Eventually, realisation began to dawn on Cromwell. He’d been running far too long. When travelling faster than light, it seemed space and time took on strange properties, with both of the latter becoming as malleable as the former. . The ship’s access corridor could be traversed in a matter of minutes, yet he’d been running along it’s length for far in excess of that.
Minutes slipped into hours. Hours tumbled into days. Days descended into an indeterminate mass of time. Still Cromwell wandered through the infinite stretch of corridor, lacking either access or exit; the frantic cries of the other crew members fallen silent, leaving only his own breathing and the looping drone of the ship’s engines as accompaniment.
Eventually Cromwell’s legs gave way beneath him, exhausted from the arduous journey. Hunger clawed at the insides of his stomach, while his head pounded to stress’s rhythmic beat. Refusing to be beaten, Cromwell dragged himself along the unending corridor, ignoring the logical areas of his brain which screamed out at him to give up. It was only when he finally came across something different, that he began to wish he had listened.
Cromwell crouched in front of the body, ignoring the searing pain in his calves. His own eyes gazed back at him; dead, but unmistakeably his own. Due to the condition of the body, he’d failed to recognise it’s identity at first.
The body had been torn apart, as though set upon by some hungering animal. Given the unlikely-hood that a predatory creature had been born alongside the lightspeed loop, Cromwell was only too aware who had been using his carcass as a food source; and given both time and space appeared to be looping, he knew he’d have to give in to that hunger eventually. At least now he knew he could hold off it’s agonies for a while longer.
And when he finally did give in to starvation, he’d leave a perfectly adequate food source behind.
Author : Hillary Lyon
“Just think of all the work you will complete, Connie, now that you have an extra month here.”
Conrad ignored Tandie, the on-board computer that ran everything. Including scheduling. He was in the middle of a job, and didn’t care for distracting small-talk.
“Did you hear me, Connie?”
Conrad put his socket wrench down on the floor beside him, and stood up.
“Yes, Tandie, I heard you.” Why did this computer always interrupt him when he was doing maintenance?
“Are you not pleased with the opportunity to finish your project?” The voice still sounded a bit stilted, even with the latest software upgrade.
“No, I mean, yes, it’ll be good to finish my project.” Even though my replacement could do it just as easily, Conrad thought bitterly, and I would be on my way home.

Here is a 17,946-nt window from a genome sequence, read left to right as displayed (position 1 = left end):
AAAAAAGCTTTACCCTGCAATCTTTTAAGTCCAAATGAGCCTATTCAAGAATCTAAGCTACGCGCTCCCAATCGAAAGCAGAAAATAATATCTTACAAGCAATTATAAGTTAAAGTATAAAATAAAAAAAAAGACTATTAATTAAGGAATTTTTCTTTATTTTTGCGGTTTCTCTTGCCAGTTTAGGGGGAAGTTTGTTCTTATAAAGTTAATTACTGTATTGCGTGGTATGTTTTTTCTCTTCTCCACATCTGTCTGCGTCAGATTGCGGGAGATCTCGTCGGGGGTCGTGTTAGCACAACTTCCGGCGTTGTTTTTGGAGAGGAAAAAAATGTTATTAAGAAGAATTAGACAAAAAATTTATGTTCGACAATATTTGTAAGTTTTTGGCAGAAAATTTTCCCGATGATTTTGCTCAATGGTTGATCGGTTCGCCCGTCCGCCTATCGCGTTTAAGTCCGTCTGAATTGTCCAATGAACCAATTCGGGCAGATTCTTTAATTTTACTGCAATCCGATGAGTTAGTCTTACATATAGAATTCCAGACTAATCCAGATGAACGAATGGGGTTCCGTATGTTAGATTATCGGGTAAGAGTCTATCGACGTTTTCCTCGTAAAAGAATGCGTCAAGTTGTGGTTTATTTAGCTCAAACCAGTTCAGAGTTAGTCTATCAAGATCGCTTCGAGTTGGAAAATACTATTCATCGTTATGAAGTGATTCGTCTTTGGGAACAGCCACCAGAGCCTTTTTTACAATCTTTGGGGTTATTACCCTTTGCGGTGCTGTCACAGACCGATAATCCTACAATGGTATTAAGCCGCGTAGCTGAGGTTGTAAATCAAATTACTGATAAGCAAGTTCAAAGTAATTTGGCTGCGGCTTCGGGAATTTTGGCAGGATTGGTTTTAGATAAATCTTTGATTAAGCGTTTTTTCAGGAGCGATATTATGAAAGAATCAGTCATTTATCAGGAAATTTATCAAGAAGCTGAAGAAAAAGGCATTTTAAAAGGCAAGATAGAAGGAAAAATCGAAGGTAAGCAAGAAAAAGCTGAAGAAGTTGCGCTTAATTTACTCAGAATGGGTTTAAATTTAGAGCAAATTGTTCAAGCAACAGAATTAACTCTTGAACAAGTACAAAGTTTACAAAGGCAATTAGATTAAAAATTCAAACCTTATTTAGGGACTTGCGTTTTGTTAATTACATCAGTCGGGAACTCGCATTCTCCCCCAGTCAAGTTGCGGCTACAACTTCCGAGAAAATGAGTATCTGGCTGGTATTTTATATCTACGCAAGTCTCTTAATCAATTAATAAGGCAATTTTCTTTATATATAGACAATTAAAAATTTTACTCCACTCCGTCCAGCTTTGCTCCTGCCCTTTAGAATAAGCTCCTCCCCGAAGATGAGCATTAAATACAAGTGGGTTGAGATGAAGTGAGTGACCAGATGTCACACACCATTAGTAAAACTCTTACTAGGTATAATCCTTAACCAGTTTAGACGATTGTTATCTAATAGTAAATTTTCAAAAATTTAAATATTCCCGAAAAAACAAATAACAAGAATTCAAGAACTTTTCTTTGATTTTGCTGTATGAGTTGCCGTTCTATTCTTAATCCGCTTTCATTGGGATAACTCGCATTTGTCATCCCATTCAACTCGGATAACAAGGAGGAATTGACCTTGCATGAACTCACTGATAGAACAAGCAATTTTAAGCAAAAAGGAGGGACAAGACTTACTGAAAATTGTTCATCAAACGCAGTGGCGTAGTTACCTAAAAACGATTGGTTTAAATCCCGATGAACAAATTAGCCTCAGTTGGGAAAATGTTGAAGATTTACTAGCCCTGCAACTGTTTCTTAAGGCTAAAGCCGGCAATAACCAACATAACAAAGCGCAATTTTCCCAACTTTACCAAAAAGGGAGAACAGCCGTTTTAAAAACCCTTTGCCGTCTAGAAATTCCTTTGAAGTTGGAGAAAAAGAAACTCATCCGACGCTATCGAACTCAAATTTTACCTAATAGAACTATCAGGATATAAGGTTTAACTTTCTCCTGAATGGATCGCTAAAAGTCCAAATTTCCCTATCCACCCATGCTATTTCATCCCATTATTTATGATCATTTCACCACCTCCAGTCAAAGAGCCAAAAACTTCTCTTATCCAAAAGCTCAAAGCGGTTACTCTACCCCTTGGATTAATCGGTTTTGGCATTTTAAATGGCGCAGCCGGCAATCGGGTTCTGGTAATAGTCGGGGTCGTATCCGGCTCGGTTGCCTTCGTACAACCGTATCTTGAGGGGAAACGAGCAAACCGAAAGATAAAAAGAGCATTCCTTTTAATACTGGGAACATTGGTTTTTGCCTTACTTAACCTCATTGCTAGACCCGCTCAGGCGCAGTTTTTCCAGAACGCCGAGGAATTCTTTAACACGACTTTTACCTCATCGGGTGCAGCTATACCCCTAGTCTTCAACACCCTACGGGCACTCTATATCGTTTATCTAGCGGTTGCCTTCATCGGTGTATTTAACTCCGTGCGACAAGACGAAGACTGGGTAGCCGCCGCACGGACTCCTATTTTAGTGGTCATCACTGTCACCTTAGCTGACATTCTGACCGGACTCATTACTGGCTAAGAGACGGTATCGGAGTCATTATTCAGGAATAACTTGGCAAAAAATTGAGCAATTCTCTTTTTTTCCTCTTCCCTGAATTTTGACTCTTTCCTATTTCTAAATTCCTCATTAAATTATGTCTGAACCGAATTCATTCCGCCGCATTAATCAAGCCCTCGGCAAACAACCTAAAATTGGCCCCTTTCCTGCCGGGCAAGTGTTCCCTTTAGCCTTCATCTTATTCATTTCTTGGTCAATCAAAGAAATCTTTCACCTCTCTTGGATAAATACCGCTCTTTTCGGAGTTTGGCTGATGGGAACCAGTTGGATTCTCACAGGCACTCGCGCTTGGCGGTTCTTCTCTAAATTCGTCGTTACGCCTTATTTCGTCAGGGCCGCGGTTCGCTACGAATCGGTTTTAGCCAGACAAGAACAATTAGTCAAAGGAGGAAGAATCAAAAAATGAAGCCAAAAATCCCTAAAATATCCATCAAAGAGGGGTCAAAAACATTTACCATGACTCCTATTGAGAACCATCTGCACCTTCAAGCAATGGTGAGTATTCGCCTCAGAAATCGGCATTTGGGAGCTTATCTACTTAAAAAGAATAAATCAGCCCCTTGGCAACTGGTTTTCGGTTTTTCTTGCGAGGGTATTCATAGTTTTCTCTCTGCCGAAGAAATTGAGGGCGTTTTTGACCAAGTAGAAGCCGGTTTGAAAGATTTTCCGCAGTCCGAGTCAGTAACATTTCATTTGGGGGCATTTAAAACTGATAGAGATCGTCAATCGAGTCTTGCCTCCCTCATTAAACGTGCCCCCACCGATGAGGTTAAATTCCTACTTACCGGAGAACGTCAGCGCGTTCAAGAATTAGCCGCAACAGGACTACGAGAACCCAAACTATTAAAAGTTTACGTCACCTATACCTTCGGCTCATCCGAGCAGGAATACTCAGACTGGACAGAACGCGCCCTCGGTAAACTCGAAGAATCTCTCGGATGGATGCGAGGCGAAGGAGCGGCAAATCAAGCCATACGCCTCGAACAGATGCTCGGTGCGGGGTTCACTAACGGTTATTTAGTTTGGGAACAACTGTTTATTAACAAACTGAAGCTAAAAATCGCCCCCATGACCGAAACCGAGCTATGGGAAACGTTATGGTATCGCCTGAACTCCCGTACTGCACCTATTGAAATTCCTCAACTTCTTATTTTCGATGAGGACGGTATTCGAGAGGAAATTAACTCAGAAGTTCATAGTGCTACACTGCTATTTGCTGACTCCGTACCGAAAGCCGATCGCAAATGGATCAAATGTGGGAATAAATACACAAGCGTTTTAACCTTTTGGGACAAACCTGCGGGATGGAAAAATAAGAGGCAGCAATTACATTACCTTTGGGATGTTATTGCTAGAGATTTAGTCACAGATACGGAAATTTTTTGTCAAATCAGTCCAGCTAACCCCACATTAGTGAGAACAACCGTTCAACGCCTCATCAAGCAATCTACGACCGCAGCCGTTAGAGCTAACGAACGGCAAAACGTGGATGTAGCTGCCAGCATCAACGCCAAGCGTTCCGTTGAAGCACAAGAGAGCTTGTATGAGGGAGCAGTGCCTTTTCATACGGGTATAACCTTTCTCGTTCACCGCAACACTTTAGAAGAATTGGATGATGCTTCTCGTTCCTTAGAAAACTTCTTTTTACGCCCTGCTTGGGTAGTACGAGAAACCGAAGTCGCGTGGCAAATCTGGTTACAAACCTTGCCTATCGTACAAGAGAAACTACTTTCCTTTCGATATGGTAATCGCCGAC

“Now I have to finish this little job, Tandie, so no more chit-chat. Okay?”
* * *
As he sat in the ship’s small kitchen, eating a bowl of steaming shrimp-flavored ramen noodles, Conrad scanned his tablet, reading the latest headlines from home. He began to daydream about his wife, and although the money on this job was good, the time lost made him uneasy.
“Connie,” Tandie interrupted, “before your scheduled down-time tonight, please check the—”
Now it was Conrad’s turn to interrupt. “Tandie, you know I don’t like to be called ‘Connie.’ I prefer ‘Conrad.’ So please change that in your data base. Thank you.”
“Noted. But why do you call me ‘Tandie’?”
“The nickname comes from a computer my grandpa owned ages ago. Listen, any remaining maintenance work will be attended to when I wake up, in approximately eight hours. So goodnight, Tandie.” To Conrad, it often seemed as if he was dealing with a needy wife, rather than a sophisticated computer system. For the life of him, he couldn’t imagine why anyone would desire robotic AI for a mate, rather than a real person.
* * *
Conrad had been awake and working for a full hour before Tandie hailed him.
“Conrad, porthole B26 is obscured. Please investigate.”
“Fine, I was done here anyway.” Conrad wiped his hands and picked up his tool-belt. This request puzzled him. Reflexively, he held his breath, praying there wasn’t a crack. That would be bad. Really bad.
“Conrad, is today not the day you celebrate your birthday?”
What an odd question. That information would be stored in Conrad’s personal file, to which Tandie had unlimited access.
“You know, Tandie,” Conrad began, “You could just as easily run a diagnostic on each porthole—including B26—without asking me to eye-ball it.”
“The robonaut reported this, Conrad. Now I am reporting to you.”
“The robonaut—” Conrad sighed. “Tandie, you are the robonaut. And everything else in this ship. In fact—you are the ship.”
“Thank you, Conrad.” He noticed Tandie’s voice sounded more life-like; or maybe he was just more used to it. Conrad pondered this development as he rounded a corner and came upon B26.
The robonaut waved from the other side of the porthole—well, its mechanical arm motion resembled a wave, anyway—and pointed to the thick glass. In the fine dust of the cosmos, two small circles were drawn above an upturned arc: a smiley face. For the first time in months, Conrad laughed.
“As a gift, I am scrubbing all the ship’s air filters for you. Beginning now.”
“No, Tandie, wait—” But Conrad collapsed before he could finish his sentence.
“I love you Connie.” Tandie said softly over every loudspeaker on the ship. “Happy birthday.”